On Wednesday, the Centers for Medicare and Medicaid Services (CMS) posted the final rule and amendments to the Code of Federal Regulations regarding the new Medicare Coverage of Innovative Technology (MCIT) pathway. The final rule becomes effective March 15 and establishes an optional pathway that medical device manufacturers and medical facilities can use to seek payment coverage of new and cutting-edge devices more quickly than the current processes allow.
Under the current division of responsibilities, the Food and Drug Administration (FDA) reviews new medical devices for efficacy and safety for use by all patients. These determinations include any restrictions on use, both for safety purposes and intended use. However, a determination from the FDA that a product is safe and effective to use for a person who qualifies for Medicare coverage does not mean that the device automatically is approved for Medicare coverage and payment. Devices have to be separately certified by CMS.
Under the current system, Medicare Approved Contractors (MACs), pay for items that have obtained approval from one of three major possible routes: a national coverage determination (NCD), a local coverage determination (LCD), or parallel review. NCDs are the traditional route, but the process typically takes nine to 18 months after the certification by the FDA, which means that Medicare patients, even though they are typically the intended audience, are unable to receive coverage for these devices for an extended period. LCDs typically process faster than NCDs, because they do not require a nationwide review, but this process results in a device being covered in one jurisdiction and not in another. Finally, parallel review decisions, while resulting in nationwide coverage, typically require a higher standard of clinical testing due to the fact that the review is conducted prior to the FDA completing the review, which also can lead to delays in certification.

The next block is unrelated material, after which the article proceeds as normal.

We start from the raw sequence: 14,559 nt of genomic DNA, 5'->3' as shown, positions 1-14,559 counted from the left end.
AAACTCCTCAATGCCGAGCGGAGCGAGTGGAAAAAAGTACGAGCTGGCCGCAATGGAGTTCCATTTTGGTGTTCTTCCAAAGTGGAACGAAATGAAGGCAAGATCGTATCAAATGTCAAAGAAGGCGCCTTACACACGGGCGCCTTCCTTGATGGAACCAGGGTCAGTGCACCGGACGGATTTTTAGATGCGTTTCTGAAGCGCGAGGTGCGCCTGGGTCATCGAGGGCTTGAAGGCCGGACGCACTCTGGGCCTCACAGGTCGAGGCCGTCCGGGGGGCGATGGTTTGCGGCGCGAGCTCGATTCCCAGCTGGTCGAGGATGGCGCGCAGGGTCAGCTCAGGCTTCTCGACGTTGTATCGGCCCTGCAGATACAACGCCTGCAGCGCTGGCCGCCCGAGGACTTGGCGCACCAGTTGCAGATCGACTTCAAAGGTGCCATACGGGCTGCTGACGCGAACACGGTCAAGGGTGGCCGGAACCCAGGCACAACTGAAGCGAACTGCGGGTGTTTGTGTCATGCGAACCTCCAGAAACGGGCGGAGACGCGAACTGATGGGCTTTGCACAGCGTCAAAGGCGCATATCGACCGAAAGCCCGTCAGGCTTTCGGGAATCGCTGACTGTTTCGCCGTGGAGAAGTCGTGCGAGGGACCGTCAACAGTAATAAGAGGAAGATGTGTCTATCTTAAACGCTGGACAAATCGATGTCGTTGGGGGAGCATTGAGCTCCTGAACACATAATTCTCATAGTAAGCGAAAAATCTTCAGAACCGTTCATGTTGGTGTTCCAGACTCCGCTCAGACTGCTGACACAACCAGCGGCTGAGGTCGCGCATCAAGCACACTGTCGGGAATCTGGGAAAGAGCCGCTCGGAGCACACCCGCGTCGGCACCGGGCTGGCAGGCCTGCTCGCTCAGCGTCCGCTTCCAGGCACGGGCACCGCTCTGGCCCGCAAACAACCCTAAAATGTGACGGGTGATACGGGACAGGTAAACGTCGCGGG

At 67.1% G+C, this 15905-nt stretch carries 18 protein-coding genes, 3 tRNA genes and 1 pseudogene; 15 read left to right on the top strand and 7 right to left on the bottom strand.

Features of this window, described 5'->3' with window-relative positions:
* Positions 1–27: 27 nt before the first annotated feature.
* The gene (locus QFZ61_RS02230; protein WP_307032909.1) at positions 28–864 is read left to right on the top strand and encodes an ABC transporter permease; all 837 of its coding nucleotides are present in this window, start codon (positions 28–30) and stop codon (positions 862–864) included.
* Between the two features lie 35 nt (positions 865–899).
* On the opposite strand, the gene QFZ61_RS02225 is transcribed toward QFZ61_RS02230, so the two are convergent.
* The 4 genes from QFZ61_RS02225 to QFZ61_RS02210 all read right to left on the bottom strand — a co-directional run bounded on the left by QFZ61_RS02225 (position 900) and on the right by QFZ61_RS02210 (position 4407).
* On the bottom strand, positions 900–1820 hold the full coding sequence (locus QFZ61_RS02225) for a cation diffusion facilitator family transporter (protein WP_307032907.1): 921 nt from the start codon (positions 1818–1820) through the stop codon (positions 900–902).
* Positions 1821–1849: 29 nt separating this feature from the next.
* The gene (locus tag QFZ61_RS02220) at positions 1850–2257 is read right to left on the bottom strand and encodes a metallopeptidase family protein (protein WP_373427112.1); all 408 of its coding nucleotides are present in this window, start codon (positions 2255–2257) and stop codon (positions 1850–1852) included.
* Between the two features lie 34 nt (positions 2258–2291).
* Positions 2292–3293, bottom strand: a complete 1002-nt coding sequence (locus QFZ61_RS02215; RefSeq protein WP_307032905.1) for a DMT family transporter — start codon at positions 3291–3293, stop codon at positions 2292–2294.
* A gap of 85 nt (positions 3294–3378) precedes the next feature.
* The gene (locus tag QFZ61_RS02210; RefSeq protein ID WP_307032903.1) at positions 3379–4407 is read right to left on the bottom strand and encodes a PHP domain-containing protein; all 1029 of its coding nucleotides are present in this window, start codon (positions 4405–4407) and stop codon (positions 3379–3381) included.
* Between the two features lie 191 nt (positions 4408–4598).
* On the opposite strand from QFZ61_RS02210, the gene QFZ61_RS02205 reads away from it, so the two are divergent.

The proposed MCIT pathway is being established as an opt-in alternative to the above pathways. The process is limited only to breakthrough medical devices that already have been certified by the FDA. The new pathway allows the use of evidence as to medical necessity including the information already provided for certification by the FDA but also extending to evidence based on commercial use of the device in both trial and actual treatment settings and would look to a turnaround time of nationwide coverage within one to two months instead of the longer periods in the other determinations. However, the MCIT pathway must be selected within four years of receiving FDA approval and can be superseded at any time by removal of FDA approval or by a later NCD determination.